She loved that her mom sewed for her. Unfortunately, I’m not a seamstress by any stretch. I can sew a button or a hem if I’m in a pickle, but I don’t “sew”. But I can help them take care of their things. Wash a baby doll’s face to keep it clean, brush out a Barbie’s hair, buy batteries for that special toy, display art they worked hard on, get a stain out of a favorite shirt, help bandage a bruise, respect their belongings. In other words, they want mothered.
I find it fascinating she says things have to be perfect for school but not home. Are we spending more time taking care of people outside our home than inside our home? Don’t get me wrong, it’s important for them to see you take a meal to someone sick or run an errand for a friend, but what is priority?
I’m going to work harder at this because I’m really good at being around but not really good at being engaged. It’s hard for me to really stop what I’m doing and just “play”. Three things have stood out to me to work on:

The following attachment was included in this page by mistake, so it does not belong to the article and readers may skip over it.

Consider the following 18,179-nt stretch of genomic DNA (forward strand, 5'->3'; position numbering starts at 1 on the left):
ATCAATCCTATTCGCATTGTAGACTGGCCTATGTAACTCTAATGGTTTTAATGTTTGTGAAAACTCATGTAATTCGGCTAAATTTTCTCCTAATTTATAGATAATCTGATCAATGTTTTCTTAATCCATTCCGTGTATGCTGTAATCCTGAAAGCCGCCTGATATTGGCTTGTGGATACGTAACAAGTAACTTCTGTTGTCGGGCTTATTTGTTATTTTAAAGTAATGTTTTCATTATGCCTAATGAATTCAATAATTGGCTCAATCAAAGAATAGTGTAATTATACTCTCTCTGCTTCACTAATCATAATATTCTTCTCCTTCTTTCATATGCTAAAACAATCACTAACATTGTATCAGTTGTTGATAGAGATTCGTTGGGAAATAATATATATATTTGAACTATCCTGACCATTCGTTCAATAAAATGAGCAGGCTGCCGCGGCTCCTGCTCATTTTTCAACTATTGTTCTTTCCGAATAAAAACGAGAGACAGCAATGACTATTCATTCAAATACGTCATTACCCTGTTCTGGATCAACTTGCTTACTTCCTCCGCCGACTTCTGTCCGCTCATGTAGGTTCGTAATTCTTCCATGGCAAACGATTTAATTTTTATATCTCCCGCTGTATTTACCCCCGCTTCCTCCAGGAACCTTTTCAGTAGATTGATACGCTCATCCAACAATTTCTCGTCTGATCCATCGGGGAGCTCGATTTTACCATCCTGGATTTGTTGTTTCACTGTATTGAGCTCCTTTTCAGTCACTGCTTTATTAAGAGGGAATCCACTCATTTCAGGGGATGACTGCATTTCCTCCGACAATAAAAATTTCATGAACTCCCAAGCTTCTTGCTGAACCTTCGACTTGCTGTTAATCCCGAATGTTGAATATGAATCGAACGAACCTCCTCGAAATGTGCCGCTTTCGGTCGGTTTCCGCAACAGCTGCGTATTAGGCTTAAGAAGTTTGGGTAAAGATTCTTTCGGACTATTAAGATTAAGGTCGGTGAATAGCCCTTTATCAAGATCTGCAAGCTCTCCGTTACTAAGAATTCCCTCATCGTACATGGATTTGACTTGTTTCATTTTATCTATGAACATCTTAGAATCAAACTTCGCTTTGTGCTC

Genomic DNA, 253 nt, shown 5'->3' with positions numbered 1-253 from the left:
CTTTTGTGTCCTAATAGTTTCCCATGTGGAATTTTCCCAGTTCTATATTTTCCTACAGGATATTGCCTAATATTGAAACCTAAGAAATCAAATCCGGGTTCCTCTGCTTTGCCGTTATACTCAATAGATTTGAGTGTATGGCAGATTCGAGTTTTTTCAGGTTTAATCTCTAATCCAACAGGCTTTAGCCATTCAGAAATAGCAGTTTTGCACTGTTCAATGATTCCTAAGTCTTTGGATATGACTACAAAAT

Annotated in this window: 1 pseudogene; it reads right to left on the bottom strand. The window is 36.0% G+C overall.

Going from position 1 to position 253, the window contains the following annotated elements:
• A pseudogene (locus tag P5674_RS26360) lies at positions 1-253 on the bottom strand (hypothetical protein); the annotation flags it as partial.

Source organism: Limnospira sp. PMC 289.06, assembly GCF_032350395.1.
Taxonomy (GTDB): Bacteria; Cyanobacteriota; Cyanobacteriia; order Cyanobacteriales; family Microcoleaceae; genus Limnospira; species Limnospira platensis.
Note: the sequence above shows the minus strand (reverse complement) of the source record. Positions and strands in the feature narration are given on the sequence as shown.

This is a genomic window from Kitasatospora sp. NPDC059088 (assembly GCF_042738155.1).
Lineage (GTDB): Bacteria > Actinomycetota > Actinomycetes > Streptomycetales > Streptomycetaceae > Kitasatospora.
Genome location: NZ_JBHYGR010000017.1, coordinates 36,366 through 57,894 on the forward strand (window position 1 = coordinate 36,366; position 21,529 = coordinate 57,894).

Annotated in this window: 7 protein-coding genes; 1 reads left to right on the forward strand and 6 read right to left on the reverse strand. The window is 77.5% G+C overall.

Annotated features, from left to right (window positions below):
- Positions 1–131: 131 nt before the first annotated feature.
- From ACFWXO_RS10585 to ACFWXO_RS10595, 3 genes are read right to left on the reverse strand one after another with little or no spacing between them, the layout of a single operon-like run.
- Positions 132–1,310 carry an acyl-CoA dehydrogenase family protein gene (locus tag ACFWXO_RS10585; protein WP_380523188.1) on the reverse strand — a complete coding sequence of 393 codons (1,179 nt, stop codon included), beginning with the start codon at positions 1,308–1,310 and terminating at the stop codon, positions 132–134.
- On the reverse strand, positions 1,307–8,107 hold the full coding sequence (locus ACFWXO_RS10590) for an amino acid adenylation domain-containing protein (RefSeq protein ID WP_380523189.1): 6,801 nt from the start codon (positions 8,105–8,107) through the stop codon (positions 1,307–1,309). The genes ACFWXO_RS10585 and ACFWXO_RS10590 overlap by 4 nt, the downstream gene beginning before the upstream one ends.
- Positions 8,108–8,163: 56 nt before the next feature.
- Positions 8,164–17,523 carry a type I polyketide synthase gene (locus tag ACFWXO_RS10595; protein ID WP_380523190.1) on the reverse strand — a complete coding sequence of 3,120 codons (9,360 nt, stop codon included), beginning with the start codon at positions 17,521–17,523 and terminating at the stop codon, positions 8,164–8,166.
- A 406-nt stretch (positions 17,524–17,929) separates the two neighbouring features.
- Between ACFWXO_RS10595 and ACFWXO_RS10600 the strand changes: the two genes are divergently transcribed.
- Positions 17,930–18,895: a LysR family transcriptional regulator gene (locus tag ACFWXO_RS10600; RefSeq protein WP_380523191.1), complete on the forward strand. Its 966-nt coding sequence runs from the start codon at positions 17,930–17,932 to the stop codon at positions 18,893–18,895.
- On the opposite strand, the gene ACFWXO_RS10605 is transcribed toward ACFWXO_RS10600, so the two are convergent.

- Play with them every day. Yesterday they did a fashion show and just wanted us to watch. We got them the Just Dance Wii game that I *need* to do for 30 minutes every day. Jump on the trampoline. Be a “student” in “school”. Color. Read. Just talk. Play a board game. The possibilities here are endless.
- I’m personally making a pact with myself to not be on the cell phone anymore around them. I’ve noticed Emma saying a few times “Get off your phone and pay attention!” Ouch! Staring at my phone is the last thing I want them to remember and yet, that’s the memory I’ve been building for them. Please forgive me if I’m not answering calls and texts, particularly in the evenings.
- Finally, the last thing that I saw online recently I want to implement is to quit rushing bedtime. It’s so hard by the end of the day to have any kind of patient energy to slow bedtime down. Some nights, I feel like throwing them in their bed from the hall and then make a mad dash into my own bed. But there’s something special that happens at night. The kids are more apt to talk, more apt to listen and be less distracted. I’m going to try to be more intentional at bedtime and quit rushing it.
ImpressYourKids.org is a great resource for Christian activities to do with your kids, particularly if you have younger ones.